Hello Trash or Treasure,
I’ve owned quite a few guitars over the years, and I like to think of myself as more than a novice when it comes to guitar identification, but this guitar has me stumped! I picked it up used in the late 1990s for a smokin’ price and all the guy told me was that it was a Collings D41. In the 11th edition of the Blue Book of Acoustic Guitars, you list several D-style models, but there is no mention of a D41. This guitar has rosewood back and sides, abalone pearl trim, dot inlays and gold hardware. I’m wondering if you could clear up my confusion and identify this great guitar.
Ted in Tulsa
First of all, I want to say thank you for not being angry that you couldn’t find your guitar in our book! While not every guitar can realistically be included in our book, Collings is very well known and has been around long enough where it should be there. I’ll do my best to explain why that is, but let’s figure out what you have first.
To the best of my knowledge, Collings has never offered a cataloged model called the D41. I have all of Collings’ price lists going back to 1991, but I wasn’t able to find any mention of the D41. Currently, Collings builds three distinct dreadnought models: the D1, D2H and the D3 (this same formula can be applied to several other body shapes as well). The D1 is Collings’ entry-level model and features standard appointments such as mahogany back and sides, tortoise binding, dot inlays and nickel hardware. The D2H features East Indian rosewood back and sides, grained ivoroid binding, herringbone purfling and diamond/ square fingerboard inlays. The D3 represents Collings’ high-end model with similar appointments as the D2H, except it features grained ivoroid binding, a select abalone multi-ring rosette, double stripe back strip, and ivoroid-bound fingerboard and headstock and lacks herringbone purfling.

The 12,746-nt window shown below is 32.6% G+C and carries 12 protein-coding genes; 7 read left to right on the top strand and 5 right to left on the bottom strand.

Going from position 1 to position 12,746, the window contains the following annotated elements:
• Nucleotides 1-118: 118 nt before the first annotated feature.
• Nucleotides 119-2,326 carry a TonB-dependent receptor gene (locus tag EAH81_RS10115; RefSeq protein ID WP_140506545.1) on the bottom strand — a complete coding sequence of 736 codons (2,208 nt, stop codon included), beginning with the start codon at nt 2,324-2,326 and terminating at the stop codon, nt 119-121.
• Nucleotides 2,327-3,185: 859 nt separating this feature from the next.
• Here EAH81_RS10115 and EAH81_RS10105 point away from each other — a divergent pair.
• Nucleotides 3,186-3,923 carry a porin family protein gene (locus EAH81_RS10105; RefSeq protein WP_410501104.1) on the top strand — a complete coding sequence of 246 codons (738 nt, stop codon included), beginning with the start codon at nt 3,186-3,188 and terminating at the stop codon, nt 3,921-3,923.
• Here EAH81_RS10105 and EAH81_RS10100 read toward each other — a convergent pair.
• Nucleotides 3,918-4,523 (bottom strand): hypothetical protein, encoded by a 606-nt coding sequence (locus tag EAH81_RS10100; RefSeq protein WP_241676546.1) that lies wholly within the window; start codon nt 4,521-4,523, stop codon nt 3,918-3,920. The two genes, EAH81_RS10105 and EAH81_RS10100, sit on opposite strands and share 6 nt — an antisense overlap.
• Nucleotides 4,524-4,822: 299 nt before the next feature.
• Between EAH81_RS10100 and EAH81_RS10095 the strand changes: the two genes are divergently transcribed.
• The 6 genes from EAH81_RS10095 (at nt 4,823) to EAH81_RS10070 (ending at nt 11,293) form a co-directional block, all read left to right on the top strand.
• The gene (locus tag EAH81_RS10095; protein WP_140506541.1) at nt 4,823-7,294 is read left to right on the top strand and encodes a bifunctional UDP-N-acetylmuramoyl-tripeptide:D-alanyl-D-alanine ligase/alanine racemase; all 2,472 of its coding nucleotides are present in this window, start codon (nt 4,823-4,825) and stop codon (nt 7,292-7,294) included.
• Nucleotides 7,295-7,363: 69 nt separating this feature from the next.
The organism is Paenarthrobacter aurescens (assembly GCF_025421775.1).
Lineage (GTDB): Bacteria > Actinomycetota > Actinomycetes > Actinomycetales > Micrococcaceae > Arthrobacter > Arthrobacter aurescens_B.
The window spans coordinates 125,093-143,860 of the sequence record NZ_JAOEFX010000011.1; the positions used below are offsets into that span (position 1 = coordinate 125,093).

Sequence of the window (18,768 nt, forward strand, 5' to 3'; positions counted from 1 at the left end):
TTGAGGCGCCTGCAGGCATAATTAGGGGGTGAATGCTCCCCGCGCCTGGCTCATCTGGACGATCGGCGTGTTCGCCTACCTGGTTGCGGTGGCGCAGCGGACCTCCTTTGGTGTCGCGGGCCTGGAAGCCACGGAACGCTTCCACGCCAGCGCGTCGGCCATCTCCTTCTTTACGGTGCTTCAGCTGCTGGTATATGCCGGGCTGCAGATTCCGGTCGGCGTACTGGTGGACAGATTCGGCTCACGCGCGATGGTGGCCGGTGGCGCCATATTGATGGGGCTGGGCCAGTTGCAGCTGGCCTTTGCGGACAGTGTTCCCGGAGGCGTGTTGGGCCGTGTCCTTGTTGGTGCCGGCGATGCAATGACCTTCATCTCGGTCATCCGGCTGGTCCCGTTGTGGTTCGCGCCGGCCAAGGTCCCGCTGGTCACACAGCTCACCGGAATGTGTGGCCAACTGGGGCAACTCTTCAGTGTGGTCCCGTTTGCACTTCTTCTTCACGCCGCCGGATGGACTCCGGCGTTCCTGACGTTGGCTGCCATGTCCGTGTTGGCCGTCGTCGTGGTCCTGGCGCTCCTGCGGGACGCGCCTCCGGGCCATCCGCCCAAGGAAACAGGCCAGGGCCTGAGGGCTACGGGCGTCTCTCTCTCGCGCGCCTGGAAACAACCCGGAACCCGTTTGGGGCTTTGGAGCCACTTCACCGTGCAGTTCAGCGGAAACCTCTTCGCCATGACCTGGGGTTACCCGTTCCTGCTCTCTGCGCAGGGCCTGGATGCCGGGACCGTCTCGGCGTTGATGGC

Looking at the photos and information you provided, your guitar doesn’t match any of Collings’ standard model specifications perfectly, but I think it is most similar to the D3. Keep in mind that Collings offers several options on all of their guitars and almost every guitar that is ordered from them is a custom order. As many Martin guitar aficionados know, D-41 or “Style 41” indicates very ornate inlays, including abalone pearl purfling. Because of the standard Martin set with their inlays and purflings, many guitar builders offer similar appointments today on their dreadnought-style guitars.
It appears that the original owner/dealer ordered a Collings D3 with diamond fingerboard inlays and Style 41 abalone pearl. Today the retail price on this guitar would be $5250; $4350 + $850 for the Style 41 appointments and $50 for the fingerboard inlays. To add further confusion to the mix, Collings lists both a D41 and D42 on their website! I contacted Collings to see if this is a standard model, since it does not appear anywhere on their price list. They confirmed that the 41 abalone pearl trim is simply an option and not a standard model – it also can only be ordered on a D3 model.
Luthier Bill Collings and his staff have been building guitars since 1975, and since 1988 Bill himself has been numbering all guitars in sequence. If you are looking for more information, contact Collings in Austin, Texas and give them your serial number. They should have the original build sheet and production date of your guitar, which should clear up all of your questions.
Although this guitar isn’t listed as an individual model in the Blue Book of Acoustic Guitars, we do give you all the components to figure out what it is and what it’s worth since all the options are listed. Regardless, Collings is one of the few luthiers who has been able to put his handmade guitars into production without compromising quality. Collings guitars seem to hold their value very well so I would hold on to this gem. Although you weren’t sure what you bought years ago, it looks to be a treasure for many years to come!
Zachary R. Fjestad
Zachary R. Fjestad is the author of the Blue Book of Acoustic Guitars, Blue Book of Electric Guitars, and the Blue Book of Guitar Amplifiers.
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